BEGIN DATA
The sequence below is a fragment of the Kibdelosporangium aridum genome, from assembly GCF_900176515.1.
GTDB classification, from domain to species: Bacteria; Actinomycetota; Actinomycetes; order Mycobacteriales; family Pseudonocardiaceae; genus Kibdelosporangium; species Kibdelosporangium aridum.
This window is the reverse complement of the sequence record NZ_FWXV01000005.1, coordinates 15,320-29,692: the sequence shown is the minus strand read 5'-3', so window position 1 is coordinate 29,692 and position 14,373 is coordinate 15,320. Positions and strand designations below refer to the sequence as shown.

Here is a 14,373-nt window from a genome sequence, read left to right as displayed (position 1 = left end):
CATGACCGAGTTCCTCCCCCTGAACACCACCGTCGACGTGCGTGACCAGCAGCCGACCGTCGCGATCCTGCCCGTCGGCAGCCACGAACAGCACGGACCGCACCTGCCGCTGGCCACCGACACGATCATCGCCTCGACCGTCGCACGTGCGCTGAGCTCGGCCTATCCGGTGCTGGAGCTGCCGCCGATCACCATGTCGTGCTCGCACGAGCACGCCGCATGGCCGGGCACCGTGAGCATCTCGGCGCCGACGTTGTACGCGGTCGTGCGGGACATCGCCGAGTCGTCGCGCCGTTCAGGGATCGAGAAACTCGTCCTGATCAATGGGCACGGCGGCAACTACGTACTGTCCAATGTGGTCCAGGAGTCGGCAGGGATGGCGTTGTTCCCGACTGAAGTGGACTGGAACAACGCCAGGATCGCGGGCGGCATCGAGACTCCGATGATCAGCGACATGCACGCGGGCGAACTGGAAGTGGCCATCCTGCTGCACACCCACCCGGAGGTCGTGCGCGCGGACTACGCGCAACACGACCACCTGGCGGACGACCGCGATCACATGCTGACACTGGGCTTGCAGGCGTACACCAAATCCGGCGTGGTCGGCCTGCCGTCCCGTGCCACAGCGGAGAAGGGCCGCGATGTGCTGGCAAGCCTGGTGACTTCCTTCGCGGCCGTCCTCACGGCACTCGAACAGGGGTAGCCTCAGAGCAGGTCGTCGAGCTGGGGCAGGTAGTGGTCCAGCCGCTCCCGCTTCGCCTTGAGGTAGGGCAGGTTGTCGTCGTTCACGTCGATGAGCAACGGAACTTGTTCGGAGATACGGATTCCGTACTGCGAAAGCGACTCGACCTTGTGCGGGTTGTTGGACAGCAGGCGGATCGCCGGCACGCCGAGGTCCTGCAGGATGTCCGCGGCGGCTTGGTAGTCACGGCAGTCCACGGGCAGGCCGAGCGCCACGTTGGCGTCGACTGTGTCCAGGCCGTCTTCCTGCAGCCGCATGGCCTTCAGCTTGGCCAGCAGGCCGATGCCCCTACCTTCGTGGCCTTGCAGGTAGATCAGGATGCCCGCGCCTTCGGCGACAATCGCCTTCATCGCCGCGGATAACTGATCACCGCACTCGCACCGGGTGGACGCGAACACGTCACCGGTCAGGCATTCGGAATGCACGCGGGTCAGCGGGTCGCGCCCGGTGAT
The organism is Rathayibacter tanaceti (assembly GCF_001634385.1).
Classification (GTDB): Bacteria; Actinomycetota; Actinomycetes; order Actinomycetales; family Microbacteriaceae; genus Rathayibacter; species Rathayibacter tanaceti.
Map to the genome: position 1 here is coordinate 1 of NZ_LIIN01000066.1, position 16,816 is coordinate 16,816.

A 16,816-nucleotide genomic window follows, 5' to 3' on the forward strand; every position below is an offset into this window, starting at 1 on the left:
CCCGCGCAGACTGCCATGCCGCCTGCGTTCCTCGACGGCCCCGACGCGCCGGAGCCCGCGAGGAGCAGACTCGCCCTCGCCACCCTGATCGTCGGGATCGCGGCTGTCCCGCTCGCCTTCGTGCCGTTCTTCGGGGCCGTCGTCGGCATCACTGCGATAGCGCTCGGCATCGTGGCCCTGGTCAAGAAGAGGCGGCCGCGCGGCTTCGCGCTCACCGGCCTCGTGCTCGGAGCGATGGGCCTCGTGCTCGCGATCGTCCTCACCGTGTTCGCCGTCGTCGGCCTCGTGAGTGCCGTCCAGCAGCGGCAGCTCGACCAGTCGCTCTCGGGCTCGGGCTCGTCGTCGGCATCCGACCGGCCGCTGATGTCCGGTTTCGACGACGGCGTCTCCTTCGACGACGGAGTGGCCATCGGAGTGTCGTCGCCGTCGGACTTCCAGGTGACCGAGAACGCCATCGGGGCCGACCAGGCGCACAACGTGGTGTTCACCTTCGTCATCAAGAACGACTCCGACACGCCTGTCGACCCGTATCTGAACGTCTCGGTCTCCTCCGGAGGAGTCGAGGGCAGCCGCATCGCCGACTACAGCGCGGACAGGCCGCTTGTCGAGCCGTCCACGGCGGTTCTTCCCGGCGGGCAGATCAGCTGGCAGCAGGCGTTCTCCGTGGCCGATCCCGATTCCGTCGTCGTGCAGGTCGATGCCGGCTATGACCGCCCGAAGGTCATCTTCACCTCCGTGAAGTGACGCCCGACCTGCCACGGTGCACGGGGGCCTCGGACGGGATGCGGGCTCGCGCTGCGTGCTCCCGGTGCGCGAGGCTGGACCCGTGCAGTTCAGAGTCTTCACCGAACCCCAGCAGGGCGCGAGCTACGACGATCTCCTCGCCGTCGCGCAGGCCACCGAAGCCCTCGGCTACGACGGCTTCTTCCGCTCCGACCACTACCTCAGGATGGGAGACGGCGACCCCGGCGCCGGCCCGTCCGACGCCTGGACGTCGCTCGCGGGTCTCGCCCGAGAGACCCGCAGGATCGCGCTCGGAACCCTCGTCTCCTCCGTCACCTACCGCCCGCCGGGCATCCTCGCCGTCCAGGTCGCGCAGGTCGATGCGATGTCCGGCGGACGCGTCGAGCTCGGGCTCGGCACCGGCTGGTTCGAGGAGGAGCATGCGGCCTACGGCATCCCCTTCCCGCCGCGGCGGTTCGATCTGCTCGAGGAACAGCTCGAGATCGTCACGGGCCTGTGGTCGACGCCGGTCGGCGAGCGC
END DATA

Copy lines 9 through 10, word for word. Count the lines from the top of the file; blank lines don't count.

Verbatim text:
A 16,816-nucleotide genomic window follows, 5' to 3' on the forward strand; every position below is an offset into this window, starting at 1 on the left:
CCCGCGCAGACTGCCATGCCGCCTGCGTTCCTCGACGGCCCCGACGCGCCGGAGCCCGCGAGGAGCAGACTCGCCCTCGCCACCCTGATCGTCGGGATCGCGGCTGTCCCGCTCGCCTTCGTGCCGTTCTTCGGGGCCGTCGTCGGCATCACTGCGATAGCGCTCGGCATCGTGGCCCTGGTCAAGAAGAGGCGGCCGCGCGGCTTCGCGCTCACCGGCCTCGTGCTCGGAGCGATGGGCCTCGTGCTCGCGATCGTCCTCACCGTGTTCGCCGTCGTCGGCCTCGTGAGTGCCGTCCAGCAGCGGCAGCTCGACCAGTCGCTCTCGGGCTCGGGCTCGTCGTCGGCATCCGACCGGCCGCTGATGTCCGGTTTCGACGACGGCGTCTCCTTCGACGACGGAGTGGCCATCGGAGTGTCGTCGCCGTCGGACTTCCAGGTGACCGAGAACGCCATCGGGGCCGACCAGGCGCACAACGTGGTGTTCACCTTCGTCATCAAGAACGACTCCGACACGCCTGTCGACCCGTATCTGAACGTCTCGGTCTCCTCCGGAGGAGTCGAGGGCAGCCGCATCGCCGACTACAGCGCGGACAGGCCGCTTGTCGAGCCGTCCACGGCGGTTCTTCCCGGCGGGCAGATCAGCTGGCAGCAGGCGTTCTCCGTGGCCGATCCCGATTCCGTCGTCGTGCAGGTCGATGCCGGCTATGACCGCCCGAAGGTCATCTTCACCTCCGTGAAGTGACGCCCGACCTGCCACGGTGCACGGGGGCCTCGGACGGGATGCGGGCTCGCGCTGCGTGCTCCCGGTGCGCGAGGCTGGACCCGTGCAGTTCAGAGTCTTCACCGAACCCCAGCAGGGCGCGAGCTACGACGATCTCCTCGCCGTCGCGCAGGCCACCGAAGCCCTCGGCTACGACGGCTTCTTCCGCTCCGACCACTACCTCAGGATGGGAGACGGCGACCCCGGCGCCGGCCCGTCCGACGCCTGGACGTCGCTCGCGGGTCTCGCCCGAGAGACCCGCAGGATCGCGCTCGGAACCCTCGTCTCCTCCGTCACCTACCGCCCGCCGGGCATCCTCGCCGTCCAGGTCGCGCAGGTCGATGCGATGTCCGGCGGACGCGTCGAGCTCGGGCTCGGCACCGGCTGGTTCGAGGAGGAGCATGCGGCCTACGGCATCCCCTTCCCGCCGCGGCGGTTCGATCTGCTCGAGGAACAGCTCGAGATCGTCACGGGCCTGTGGTCGACGCCGGTCGGCGAGCGC